Alcohol use is widespread in public life—think about how many ads you see for beer and liquor or how common it is to see TV and movie characters unwinding with a glass of wine—but it’s not without its risks. According to the Centers for Disease Control and Prevention (CDC), nearly 400 people die each day from excessive alcohol use in the U.S., and many more become victims of alcohol-related incidents, such as car accidents. It is also highly addictive, and those who develop a reliance on alcohol are more likely to also become dependent on other substances, like opioids. This is known as polysubstance use disorder, and it poses a number of increased risks.
How opioids and alcohol are linked
For most people, alcohol use starts out as a minor act that may not seem concerning to the person or their family and friends. Use tends to get heavier or more frequent in response to stress or other negative emotions, which can encourage a habit and association to begin forming.
Over time, alcohol use can become more noticeable and increasingly destructive or dangerous. Opioid use disorder generally follows the same pattern and develops from similar stimuli.
Unfortunately, the nature of addiction makes a person more likely to misuse additional substances, and opioids are a common drug of choice for those who already have a drinking problem. Alcohol misuse can increase the likelihood of other risky behaviors, so people who drink heavily are more susceptible to being pressured into other harmful habits, including using opioids. Without a comprehensive social support network, this can quickly lead to polysubstance use disorder.
Another factor that leads to overlapping and related addictions is the similarity of the drugs’ effects. Opioids and alcohol are commonly associated or used together because both substances are depressants. This means they cause a person’s body to slow down and reduce activity. In opioid use, this depression is most noticeable in a person’s breathing, which slows significantly during use.
Risk factors of polysubstance use disorder
Among certain groups, rates of polysubstance use disorder are much higher than others; knowing if you or your loved ones are at extra risk can help prevent misuse altogether or catch signs of it earlier. The demographics at the highest risk for polysubstance use disorder are similar to people who are generally at risk for opioid misuse: younger people with lower levels of education, employment, and income. Disabilities and mental health conditions can also be risk factors.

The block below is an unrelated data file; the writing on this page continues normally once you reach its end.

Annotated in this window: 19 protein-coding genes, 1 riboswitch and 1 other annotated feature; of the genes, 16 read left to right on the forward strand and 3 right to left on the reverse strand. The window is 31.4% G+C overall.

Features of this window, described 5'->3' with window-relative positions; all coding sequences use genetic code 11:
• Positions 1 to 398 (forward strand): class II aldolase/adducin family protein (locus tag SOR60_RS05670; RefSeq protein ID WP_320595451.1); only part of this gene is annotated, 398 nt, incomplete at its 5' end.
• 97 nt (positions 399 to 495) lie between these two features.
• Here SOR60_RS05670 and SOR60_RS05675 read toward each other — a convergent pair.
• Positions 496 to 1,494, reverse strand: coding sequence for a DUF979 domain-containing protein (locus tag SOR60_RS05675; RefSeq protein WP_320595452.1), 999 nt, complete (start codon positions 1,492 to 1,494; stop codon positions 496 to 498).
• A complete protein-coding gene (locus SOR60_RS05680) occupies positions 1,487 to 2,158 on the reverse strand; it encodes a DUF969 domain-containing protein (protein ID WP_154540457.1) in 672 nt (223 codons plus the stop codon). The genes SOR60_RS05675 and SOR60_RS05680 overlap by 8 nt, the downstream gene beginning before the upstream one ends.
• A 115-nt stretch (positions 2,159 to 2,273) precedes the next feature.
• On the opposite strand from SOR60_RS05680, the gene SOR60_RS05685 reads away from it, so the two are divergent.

People who fit into more than one of these demographics may have an even higher risk of substance use disorders. Additionally, those who binge drink or are in proximity to binge drinking are more likely to use other substances as well, leading to further risk.
Opioid and alcohol use’s effect on your health
Individually, opioids and alcohol cause significant damage to the body over time. Alcohol is particularly damaging to a person’s liver, and opioids have been shown to cause cardiac damage in the long term. When used together, these substances can accelerate damage to these critical organs. Health problems in the liver can complicate problems that may develop in the heart and vice versa.
However, long-term problems aren’t the only worry with polysubstance use disorder. Opioids and alcohol have compounding side effects when used together, and the result can be dangerous or even deadly. As a depressant, opioids cause a person’s breathing and heart rate to slow down considerably as part of the high. Alcohol, another depressant, can further suppress respiratory and cardiac activity. In extreme cases, this leads to overdose, during which the person’s heart or breathing stops.
Opioid-related overdoses are responsible for over 1,000 emergency room visits and more than 90 deaths per day. Adding alcohol to the situation is a recipe for disaster.
Evidence-based treatment for substance use disorder
If you or a loved one are experiencing polysubstance use disorder, seeking treatment as soon as possible can save a life. Medication-assisted treatment (MAT) is designed to help curb cravings and alleviate withdrawal symptoms. Ophelia uses a virtual clinical model to get people the medication and support they need without the barriers of traditional rehabilitation. Learn more about our process and find out if you’re a candidate for treatment.